Pop quiz. What connects the Red Hot Chilli Peppers to Scotland’s ‘80s indie popsters Orange Juice to German techno outfit Hardfloor? A clue lies with today’s date, March 3rd.
3.03. A reminder of the Roland Corporation’s TB-303. Released in 1982, the ‘303’ was a hardback-book-sized box aimed at musicians unable to afford or find a bass player; neither session player nor band member. Roland’s invitation was for musicians to play along to transistorised bass (TB) instead.
Orange Juice’s UK hit “Rip It Up” is possibly the most well-known example of the TB-303 sounding as intended by the Japanese manufacturer but for many others it was notoriously difficult to use and rarely sounded like a real bass. That the instruction manual wasn’t translated to English only made things worse for those curious enough to drop the RRP’s US$395 onto the pro-audio shop counter.
No surprise then that sales figures proved ultimately disappointing for Roland and production of the TB-303 ceased after only 18 months. Somewhere between 10,000 and 20,000 were sold. That was 1983.
For the remainder of the decade, many a TB-303 languished un-loved in second hand stores and junk shop counter displays.
Newfound affordability from buying on the used market is no doubt what caused Chicago and Detroit house DJs to begin experimenting with the TB-303. It would prove to be the perfect fit for dancefloor-focussed machine music.
With unconventional settings applied and/or when overdriven, the TB-303 produces a wet, squelchy sound. A sound that would eventually become synonymous with acid house pioneers like Plastikman and define the career path of Cologne’s Hardfloor whose ongoing series of 303-heavy albums still command a cult following twenty years on from their genre-defining “Acperience 1”.
However, it is DJ Pierre and his pals who are attributed as being first out of the gate with the 303 sound. Released under the artist alias Phuture and with a runtime of ten minutes, “Acid Trax” set the template for the thousands of acid house tracks that would follow.
The 303 therefore also sets the tone for this year’s “Electronica For Audiophiles” playlist: twelve acid-drenched cuts, old and new.
The Black Dog weren’t (and still aren’t) well known for the 303-heavy material but their Peel Session take on a Spanners album cut is a sublime contribution to the genre.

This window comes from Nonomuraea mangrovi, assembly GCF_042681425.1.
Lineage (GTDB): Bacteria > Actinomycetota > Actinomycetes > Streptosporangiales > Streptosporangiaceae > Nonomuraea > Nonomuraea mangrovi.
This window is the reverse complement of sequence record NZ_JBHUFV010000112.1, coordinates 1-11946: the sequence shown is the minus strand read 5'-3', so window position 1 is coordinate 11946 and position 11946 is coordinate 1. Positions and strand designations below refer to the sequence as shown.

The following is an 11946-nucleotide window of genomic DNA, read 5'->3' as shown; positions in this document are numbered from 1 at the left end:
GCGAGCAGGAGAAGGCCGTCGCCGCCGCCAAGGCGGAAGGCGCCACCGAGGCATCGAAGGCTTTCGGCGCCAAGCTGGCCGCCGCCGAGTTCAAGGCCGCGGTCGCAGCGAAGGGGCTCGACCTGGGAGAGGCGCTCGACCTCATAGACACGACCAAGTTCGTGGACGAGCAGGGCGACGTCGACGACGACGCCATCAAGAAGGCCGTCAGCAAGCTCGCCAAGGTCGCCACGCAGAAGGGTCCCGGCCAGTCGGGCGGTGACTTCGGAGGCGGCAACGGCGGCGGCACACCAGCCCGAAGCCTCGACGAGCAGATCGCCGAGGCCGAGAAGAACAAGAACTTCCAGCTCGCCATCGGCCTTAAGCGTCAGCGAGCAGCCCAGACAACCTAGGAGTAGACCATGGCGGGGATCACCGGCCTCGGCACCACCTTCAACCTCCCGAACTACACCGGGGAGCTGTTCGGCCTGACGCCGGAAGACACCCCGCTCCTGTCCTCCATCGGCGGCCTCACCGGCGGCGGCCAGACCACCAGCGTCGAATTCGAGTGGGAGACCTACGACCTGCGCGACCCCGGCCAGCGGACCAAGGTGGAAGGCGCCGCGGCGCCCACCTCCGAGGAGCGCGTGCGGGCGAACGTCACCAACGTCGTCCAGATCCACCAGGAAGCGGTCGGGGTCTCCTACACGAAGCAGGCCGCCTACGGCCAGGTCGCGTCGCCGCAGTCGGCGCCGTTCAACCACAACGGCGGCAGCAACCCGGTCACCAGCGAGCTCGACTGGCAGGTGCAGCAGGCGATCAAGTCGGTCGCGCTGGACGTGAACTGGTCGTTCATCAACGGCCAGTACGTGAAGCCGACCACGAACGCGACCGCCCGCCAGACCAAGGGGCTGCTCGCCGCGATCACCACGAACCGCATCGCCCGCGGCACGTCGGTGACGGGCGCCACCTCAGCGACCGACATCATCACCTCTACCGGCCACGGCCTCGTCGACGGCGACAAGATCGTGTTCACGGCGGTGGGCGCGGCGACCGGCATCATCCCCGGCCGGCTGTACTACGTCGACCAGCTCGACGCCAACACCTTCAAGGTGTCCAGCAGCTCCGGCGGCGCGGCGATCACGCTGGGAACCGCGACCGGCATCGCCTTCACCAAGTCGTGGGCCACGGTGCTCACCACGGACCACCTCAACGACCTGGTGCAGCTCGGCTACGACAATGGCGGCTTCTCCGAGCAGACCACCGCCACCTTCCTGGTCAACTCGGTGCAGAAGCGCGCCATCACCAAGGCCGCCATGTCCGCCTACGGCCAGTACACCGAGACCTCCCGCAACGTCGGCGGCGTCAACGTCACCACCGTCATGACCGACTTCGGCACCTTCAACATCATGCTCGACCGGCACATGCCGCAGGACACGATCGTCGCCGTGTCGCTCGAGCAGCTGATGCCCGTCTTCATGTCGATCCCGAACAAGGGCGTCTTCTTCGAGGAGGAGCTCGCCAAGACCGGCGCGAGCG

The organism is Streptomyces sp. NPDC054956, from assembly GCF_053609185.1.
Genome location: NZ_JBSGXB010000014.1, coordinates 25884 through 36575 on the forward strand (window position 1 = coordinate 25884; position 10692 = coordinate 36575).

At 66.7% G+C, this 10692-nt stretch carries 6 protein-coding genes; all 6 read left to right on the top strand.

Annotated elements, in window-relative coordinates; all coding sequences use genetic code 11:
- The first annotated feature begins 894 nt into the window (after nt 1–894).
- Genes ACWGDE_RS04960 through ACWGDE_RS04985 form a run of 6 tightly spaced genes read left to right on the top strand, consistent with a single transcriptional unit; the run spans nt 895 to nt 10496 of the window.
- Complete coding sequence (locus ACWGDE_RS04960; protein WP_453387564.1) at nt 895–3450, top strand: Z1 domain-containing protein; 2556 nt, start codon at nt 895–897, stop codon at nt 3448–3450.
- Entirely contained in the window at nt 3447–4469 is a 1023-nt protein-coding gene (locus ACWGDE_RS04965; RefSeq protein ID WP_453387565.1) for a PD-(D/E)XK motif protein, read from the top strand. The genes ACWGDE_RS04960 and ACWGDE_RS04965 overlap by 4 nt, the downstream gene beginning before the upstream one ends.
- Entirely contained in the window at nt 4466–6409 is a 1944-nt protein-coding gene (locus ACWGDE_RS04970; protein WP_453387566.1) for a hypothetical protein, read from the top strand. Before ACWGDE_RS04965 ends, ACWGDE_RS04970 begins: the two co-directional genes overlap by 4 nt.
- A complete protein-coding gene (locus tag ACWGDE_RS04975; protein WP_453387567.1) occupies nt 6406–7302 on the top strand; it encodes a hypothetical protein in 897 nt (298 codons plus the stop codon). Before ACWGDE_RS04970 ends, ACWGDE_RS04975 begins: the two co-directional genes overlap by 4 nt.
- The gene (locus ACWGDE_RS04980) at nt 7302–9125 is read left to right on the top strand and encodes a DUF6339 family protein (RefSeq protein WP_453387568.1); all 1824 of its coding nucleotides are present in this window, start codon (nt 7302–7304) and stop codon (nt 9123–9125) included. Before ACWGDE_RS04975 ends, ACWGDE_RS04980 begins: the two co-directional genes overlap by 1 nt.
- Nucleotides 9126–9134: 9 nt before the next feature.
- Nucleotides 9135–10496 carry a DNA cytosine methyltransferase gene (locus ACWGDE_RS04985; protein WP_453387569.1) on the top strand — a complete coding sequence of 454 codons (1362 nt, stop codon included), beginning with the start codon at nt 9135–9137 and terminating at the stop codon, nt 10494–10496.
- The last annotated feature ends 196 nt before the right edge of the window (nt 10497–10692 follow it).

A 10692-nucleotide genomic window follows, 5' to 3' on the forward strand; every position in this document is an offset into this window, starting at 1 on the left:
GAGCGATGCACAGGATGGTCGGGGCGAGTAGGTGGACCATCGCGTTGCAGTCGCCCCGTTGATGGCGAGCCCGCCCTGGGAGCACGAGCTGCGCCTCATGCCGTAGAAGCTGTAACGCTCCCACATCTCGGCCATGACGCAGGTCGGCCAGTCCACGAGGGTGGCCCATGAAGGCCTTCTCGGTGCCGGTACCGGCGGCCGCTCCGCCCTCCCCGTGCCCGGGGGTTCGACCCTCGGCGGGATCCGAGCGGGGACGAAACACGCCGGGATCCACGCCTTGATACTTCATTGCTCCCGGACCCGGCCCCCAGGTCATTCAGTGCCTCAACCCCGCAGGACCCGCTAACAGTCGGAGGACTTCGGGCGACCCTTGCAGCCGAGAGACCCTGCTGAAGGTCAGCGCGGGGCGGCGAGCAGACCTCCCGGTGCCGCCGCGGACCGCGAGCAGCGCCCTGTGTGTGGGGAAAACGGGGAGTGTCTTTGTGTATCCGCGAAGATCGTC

Richie Hawtin’s Plastikman alias is represented twice: “EXhale” is the closer from 2013’s deeply melodic EX (known to be occasionally spun by KEF’s Johan Coorg at audio shows) and the 20-minute epic teardown and rebuild of System 7’s “Alpha Wave”, which leans hard into the faster BPMs of the nineties techno scene and is a total barnstormer. Ditto “Humanoid” by Stakker – an early nineties alias for (one half of?) the duo who would go on to enjoy greater success as The Future Sound of London.
A word to the uninitiated: steer clear of the many questionable acid house remixes that tumbled out of the UK in the late eighties. They were by and large released as cynical cash-ins on the country’s ‘Second Summer of Love’ (that would cause considerable tabloid angst).
The majority of this playlist’s selections are aimed more at the head than the feet. The Hardfloor track here is pulled from their downbeat, breakbeat driven DaDamnPhreakNoizphunk side project and Luke Vibert’s “Lover’s Acid” flirts with funkier breakbeat territory.
Nowadays, getting one’s hands on an original TB-303 commands serious dollars. Fully working units rarely come up on the used market. Hardware clones come and go whilst software emulators have done the majority of the heavy lifting since the late nineties (see Propellerhead’s ReBirth).
Next-generation producers like Tin Man, Recondite and even the Red Hot Chilli Pepper’s on-again-off-again guitarist, who released his first album of skitty, TB-303 infused electronica under the Trickfinger moniker, are bringing the 303/acid sound back into vogue. They each find place in the playlist.
Frusciante on his own 303 reinvention: “I started being serious about following my dream to make electronic music, and to be my own engineer, five years ago. For the 10 years prior to that, I had been playing guitar along with a wide range of different types of programmed synthesizer and sample-based music, emulating what I heard as best as I could. I found that the languages machines forced programmers to think in had caused them to discover a new musical vocabulary…”
“In 2007, I started to learn how to program all the instruments we associate with acid house music and some other hardware. For about seven months I didn’t record anything. Then I started recording, playing 10 or so synced machines through a small mixer into a CD burner. This was all experimental acid house, my skills at making rock music playing no part in it whatsoever. I had lost interest in traditional songwriting and I was excited about finding new methods for creating music. I’d surround myself with machines, program one and then another and enjoy what was a fascinating process from beginning to end…”
The sound of machines isn’t every man’s cup of tea. Not everybody needs a 303 (no matter what the Fatboy Slim track tells us). Those who mentally categorise electronic music as “doof doof” should probably stay away.
Neither is this the usual audiophile fodder. This is for readers who also spend time with their nose in Resident Advisor and FactMag. Acid house might not tell us much about a piece of hifi gear’s way with tone or timbre but it’s good for unpicking dynamics, punch, micro detail, image specificity, bass reach as well as more abstract qualities like wetness and fluidity. The wetter, more liquid the TB-303 sound the better.
Listen on Spotify here:
…and a Tidal playlist is here for those who prefer their sounds wrapped in lossless FLAC. Shuffled playback is recommended.
Further information: Roland US